Jackson Ragen emerged early in the season as a viable option at centerback, but then made just two league starts over the second half of the season after being ejected from the Timbers game. Jimmy Medranda, too, never seemed to get much of a chance after struggling in an early start against Inter Miami. But to really upgrade the competition, the Sounders might need to bring in some outside help. Among MLS free agents, Aaron Long and Ryan Hollingshead are definitely enticing, but the Sounders would probably need to move someone in order to make room.

I think you can probably make a case that the loss of João Paulo affected every one of the previously listed problems. There’s a scenario where he comes back fully fit and many of those problems simply go away without any other changes. But that’s a bit too hopeful, even for me.

The problem, I’d argue, wasn’t just that the Sounders lost their MVP from a year ago, it’s that the whole midfield was thrown into chaos. The Sounders ended up using 12 different defensive midfield combinations, probably too many of which included Rusnák.

During the handful of games we saw João Paulo and Rusnák together, they looked like an elite pairing as the Sounders went 3-1-2 during a stretch that included four road games and the final two rounds of CCL. Given that, I understand why Schmetzer was inclined to keep Rusnák there.

Rusnák continued to pair reasonably well with Obed Vargas, but once the teenager went out the Sounders really struggled for consistency and effectiveness.

What to do about it: Assuming João Paulo comes back reasonably close to his pre-injury self, the top priority needs to be finding him the right partner. It’s possible that’s Rusnák. But this is actually a position where the Sounders might be spoiled for choice.

There’s a compelling argument to be made that Lodeiro is better off dropping back a line. He has better defensive metrics than Rusnák, after all, and still covers a ton of ground. That makes him useful even if he’s not as effective on the offensive end as he once was.

Beyond him, there’s the trio of youngsters: Vargas, Josh Atencio and Danny Leyva, all of whom showed some real promise this year. These three players may well represent the future of the Sounders and continuing to find them significant minutes will be of utmost importance next year.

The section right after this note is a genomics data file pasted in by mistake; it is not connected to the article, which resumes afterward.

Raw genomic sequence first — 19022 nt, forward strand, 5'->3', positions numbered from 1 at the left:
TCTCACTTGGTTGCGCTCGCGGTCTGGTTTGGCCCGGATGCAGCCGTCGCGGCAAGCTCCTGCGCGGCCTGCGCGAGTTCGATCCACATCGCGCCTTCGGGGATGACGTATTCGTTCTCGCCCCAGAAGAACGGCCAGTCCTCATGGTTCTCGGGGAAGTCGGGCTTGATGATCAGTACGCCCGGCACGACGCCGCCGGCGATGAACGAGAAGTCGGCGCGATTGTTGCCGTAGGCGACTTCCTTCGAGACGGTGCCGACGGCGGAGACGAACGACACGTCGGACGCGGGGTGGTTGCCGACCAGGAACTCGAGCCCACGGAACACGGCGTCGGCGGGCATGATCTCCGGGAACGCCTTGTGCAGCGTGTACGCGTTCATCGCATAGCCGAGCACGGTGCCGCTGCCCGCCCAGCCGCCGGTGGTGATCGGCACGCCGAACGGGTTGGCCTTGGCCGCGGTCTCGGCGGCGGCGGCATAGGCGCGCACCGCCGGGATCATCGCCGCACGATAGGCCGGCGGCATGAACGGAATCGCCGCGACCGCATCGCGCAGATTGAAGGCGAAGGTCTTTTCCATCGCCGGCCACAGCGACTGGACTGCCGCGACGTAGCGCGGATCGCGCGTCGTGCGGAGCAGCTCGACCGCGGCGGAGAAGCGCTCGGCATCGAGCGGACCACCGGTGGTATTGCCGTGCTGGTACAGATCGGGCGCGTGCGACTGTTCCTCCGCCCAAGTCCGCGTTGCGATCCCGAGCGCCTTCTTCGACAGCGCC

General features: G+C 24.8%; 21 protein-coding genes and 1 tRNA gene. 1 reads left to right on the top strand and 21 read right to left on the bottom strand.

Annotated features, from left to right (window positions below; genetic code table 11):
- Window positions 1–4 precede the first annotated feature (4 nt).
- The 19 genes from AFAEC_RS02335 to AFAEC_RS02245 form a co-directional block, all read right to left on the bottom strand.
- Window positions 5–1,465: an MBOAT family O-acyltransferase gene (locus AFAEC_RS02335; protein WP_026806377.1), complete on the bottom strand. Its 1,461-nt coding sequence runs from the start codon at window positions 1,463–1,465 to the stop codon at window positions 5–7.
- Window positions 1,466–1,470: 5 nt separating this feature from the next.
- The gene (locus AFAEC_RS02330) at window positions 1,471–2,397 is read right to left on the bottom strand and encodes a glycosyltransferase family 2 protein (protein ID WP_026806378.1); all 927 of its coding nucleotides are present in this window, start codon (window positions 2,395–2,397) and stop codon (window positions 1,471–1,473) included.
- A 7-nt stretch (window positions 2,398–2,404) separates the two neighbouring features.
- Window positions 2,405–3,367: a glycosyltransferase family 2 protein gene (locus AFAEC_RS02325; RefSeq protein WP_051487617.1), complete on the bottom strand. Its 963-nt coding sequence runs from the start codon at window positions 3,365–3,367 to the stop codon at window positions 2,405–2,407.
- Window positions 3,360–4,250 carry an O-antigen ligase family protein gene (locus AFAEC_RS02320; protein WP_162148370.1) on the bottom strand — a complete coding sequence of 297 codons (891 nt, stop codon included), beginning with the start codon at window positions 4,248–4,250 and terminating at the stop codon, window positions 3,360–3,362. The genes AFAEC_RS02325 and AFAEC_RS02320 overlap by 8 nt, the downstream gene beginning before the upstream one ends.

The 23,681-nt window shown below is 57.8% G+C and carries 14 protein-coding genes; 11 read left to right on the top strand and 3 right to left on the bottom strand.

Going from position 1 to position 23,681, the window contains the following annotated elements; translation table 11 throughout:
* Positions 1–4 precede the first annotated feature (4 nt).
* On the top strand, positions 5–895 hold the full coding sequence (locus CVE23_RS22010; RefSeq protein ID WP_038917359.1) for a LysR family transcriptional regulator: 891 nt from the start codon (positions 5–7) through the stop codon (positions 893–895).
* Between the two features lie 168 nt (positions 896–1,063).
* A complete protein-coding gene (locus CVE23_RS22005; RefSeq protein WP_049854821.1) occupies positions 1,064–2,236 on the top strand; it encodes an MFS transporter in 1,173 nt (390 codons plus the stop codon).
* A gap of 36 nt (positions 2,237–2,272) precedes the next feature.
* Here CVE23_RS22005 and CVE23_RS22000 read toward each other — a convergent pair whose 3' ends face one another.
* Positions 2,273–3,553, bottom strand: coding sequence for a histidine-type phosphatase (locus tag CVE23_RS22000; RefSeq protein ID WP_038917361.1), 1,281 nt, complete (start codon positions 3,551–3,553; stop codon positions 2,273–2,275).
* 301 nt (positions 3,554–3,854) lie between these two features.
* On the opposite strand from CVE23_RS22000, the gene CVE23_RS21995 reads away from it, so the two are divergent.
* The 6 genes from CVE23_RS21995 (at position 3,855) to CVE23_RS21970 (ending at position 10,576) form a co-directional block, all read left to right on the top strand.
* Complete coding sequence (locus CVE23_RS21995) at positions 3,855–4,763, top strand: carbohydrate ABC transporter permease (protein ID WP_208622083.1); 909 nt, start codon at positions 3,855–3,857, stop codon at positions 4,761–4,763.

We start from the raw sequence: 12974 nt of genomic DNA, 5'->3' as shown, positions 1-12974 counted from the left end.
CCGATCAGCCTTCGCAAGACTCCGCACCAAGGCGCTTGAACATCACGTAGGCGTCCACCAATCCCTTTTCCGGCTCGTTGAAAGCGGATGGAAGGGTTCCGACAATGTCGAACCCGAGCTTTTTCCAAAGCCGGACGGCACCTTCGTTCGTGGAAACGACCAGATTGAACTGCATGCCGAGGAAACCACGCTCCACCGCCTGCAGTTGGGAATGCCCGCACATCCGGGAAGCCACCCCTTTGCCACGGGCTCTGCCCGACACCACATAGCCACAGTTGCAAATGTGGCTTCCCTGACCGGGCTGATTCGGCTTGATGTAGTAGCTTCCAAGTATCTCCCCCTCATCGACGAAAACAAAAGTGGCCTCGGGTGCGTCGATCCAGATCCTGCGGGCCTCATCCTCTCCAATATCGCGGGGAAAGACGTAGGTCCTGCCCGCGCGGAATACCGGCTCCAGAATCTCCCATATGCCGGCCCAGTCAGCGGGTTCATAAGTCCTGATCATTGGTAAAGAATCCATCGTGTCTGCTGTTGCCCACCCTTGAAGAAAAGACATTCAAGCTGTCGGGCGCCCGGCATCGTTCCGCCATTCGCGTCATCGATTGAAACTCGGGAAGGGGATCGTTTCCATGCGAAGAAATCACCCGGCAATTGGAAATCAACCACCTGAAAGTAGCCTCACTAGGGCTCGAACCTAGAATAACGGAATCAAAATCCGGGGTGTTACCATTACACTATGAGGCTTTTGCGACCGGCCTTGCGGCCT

Scoring two absolute golazos in the season finale made Lodeiro’s overall numbers look better, but even with those, it’s hard to ignore that he was not up to his usual standard despite a mostly healthy 2022. More than his scoring — which has always been pretty skewed by penalties — Lodeiro had his lowest assist total (11) of any full season in MLS. He also finished with his lowest key passes per 90 (2.18) and lowest expected assists per 90 (.28) of any season other than 2021, in which he battled injury throughout.

Lodeiro’s struggles were particularly apparent on set pieces, where the Sounders went from one of the league’s best in 2021 (tied for a league-leading 14) to one of the worst (8, two more than the worst in the league). Again, that six-goal difference in set-piece goals basically accounts for the Sounders’ goal-scoring drop-off from a year ago.

What to do about it: The good news is that Lodeiro’s famous engine is very much intact. According to Second Spectrum’s tracking data, he covered more ground per 90 minutes than anyone else in MLS by a pretty healthy margin. That suggests that Lodeiro is nowhere near washed.

But it’s fair to ask what all that movement is actually getting him. If Lodeiro has really lost some of that dynamic ability, it may be time to change formations or move him deeper in the field.

One interesting option could be inverting the triangle midfield and deploying both Lodeiro and Rusnák as dual-8s in more of a 4-3-3. This has become the formation of choice among many managers and it could fit the Sounders personnel reasonably well.

Less creatively, the Sounders could simply swap Lodeiro with either Cristian Roldan or Rusnák and put him alongside João Paulo. There’s plenty of reason to wonder aloud if that midfield duo has the defensive steel to stand up to a full MLS campaign — to speak nothing of both players being in their 30s — but it would certainly lend itself to a team intent on holding possession and sort of defending with the ball.

Either solution will require Schmetzer to have some hard conversations with his best player, something he has experience with but doesn’t seem to relish. But if the “championship window” is to remain open for another year, simply hoping it gets better won’t do the trick.